Songs of the Open Road for Oboe, French Horn and Orchestra | Michael Daugherty, composer

Songs of the Open Road
for oboe, French horn and orchestra (2024)

Cynthia Koledo DeAlmeida, oboe
William Caballero, French horn

  1.  Big Sur  (Pacific Highway 1, California)
  2. Continental Divide  (Highway 82, Colorado)
  3. Sleeping Bear  (Highway 22, Michigan)
  4. Desilu  (Highway 394, Jamestown, New York)
  5. Blue Ridge  (Blue Ridge Parkway, Virginia to North Carolina)
  6. Key West  (Overseas Highway 1, Florida)

World Premiere: Songs of the Open Road for Oboe, French Horn and Orchestra was commissioned by the Pittsburgh Symphony Orchestra for Cynthia Koledo DeAlmeida, oboe and William Caballero, French horn. The double concerto will be premiered in Heinz Hall on June 7, 2024, conducted by Manfred Honeck.

Composer’s Note:

Since Walt Whitman’s “Song of the Open Road,” the American road trip has been celebrated by many writers and musicians. Over the years I too have driven many miles across the country, reflecting on the endless possibilities of the open road to inspire my compositions. Songs of the Open Road is a musical exploration of this American experience, weaving together themes of adventure and nostalgia in six colorful movements:

    1. Big Sur
      (Pacific Highway 1, California)

Our road trip begins at Big Sur on the coast of California, driving high above the rugged coastline where we see the vast Pacific Ocean and hear the crashing waves of Pfeiffer Beach.  Serene melodies with a touch of Spanish flavor capture the breathtaking views.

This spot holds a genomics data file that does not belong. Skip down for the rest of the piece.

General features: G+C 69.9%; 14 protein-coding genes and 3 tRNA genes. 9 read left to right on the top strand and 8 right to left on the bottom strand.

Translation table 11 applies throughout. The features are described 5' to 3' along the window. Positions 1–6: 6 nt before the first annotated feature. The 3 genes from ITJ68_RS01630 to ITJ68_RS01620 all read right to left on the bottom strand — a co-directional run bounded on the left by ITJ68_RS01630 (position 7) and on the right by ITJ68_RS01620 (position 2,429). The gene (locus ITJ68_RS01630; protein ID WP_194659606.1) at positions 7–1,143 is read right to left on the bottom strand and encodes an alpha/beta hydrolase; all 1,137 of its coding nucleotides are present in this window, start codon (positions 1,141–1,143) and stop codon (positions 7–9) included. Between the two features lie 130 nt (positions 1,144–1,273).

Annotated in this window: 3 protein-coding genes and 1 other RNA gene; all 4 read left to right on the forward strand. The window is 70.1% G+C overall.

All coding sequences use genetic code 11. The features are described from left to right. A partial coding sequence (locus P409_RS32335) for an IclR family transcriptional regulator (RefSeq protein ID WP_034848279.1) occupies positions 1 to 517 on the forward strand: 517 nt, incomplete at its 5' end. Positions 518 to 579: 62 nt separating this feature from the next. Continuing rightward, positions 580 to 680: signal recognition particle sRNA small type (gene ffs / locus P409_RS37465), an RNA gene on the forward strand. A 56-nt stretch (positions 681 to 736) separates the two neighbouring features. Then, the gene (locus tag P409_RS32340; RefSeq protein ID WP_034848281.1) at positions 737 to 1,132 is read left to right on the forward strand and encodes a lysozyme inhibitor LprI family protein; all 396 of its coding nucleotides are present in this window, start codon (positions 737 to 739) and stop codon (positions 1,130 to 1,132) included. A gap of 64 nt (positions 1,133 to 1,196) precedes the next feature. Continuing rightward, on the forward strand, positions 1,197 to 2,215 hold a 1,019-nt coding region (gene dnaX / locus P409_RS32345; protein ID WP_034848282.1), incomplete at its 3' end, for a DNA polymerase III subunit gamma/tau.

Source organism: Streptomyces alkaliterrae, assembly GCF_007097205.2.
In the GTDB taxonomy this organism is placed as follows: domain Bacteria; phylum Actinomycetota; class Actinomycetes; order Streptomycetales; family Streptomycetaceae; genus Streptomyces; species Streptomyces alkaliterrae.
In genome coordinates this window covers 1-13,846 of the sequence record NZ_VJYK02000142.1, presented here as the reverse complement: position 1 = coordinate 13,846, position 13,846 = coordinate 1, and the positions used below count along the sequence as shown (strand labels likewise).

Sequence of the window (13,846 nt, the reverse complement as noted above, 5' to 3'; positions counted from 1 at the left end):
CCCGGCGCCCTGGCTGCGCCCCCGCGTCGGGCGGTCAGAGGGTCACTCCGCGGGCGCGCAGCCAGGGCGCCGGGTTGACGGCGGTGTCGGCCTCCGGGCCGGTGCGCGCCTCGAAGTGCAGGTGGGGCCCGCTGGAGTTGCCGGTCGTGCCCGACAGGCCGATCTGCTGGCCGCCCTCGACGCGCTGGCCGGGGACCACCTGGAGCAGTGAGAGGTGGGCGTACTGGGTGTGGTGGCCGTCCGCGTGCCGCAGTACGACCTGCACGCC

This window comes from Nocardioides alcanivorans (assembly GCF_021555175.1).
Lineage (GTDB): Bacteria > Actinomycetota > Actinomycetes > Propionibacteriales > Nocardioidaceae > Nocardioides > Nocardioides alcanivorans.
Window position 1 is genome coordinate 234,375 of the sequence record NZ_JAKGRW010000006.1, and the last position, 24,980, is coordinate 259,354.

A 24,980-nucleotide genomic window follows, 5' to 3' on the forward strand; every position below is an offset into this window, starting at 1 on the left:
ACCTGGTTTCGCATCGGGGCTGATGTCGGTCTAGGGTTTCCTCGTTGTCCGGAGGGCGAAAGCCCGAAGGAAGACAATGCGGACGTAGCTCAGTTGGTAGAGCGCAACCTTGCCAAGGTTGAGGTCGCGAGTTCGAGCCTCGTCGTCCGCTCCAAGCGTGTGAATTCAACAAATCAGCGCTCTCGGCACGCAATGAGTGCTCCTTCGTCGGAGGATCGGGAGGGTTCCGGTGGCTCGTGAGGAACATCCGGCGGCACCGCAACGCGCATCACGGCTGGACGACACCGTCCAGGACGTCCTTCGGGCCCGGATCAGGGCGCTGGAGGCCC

1. Continental Divide
      (Highway 82, Colorado)

Sweeping orchestral passages convey the thrill of driving over the majestic peaks of the Rocky Mountains. Layers of polyrhythms create a sense of forward motion and the excitement of crossing the Continental Divide in Colorado, the highest point in North America.

    1. Sleeping Bear
      (Highway 22, Michigan)

Driving to the Midwest, we arrive at Sleeping Bear Dunes along the shore of Lake Michigan. The music is a poignant tribute to the timeless beauty of the towering sand dunes and evokes the Native American “Legend of the Sleeping Bear”: a mother bear eternally overlooks two islands, symbolizing her lost cubs who drowned escaping a forest fire.

    1. Desilu
      (Highway 394, New York)

The musical mood shifts with a drive to Jamestown, New York where I visited a museum dedicated to Lucille Ball and Desi Arnaz, the beloved comedic duo who starred in the iconic television sitcom “I Love Lucy” (1951-57).  Accompanied by bongos, castanets, and flexatones, the oboe and French horn soloists engage in playful dialogues and interweaving melodies to convey the comic misadventures and ludic charm of Desi and Lucy.

    1. Blue Ridge
      (Blue Ridge Parkway, Virginia to North Carolina)

Next we drive south to the Blue Ridge Mountains, where a winding road of 519 miles reveals magical vistas of the Shenandoah River running through the wooded landscapes below. The soulful oboe and introspective French horn evoke the spirit and tranquility of the river by echoing the folk tune, “Oh Shenandoah.”

    1. Key West
      (Overseas Highway 1, Florida)

Our road trip ends at Key West, Florida, the southern-most point in the United States located across from Cuba. The oboe, French horn, and orchestra blend seamlessly, creating an exciting tapestry of bright orchestral colors and pulsating Cuban rhythms to capture the infectious energy and joie de vivre of Key West, where the party never ends.

– Michael Daugherty (2024)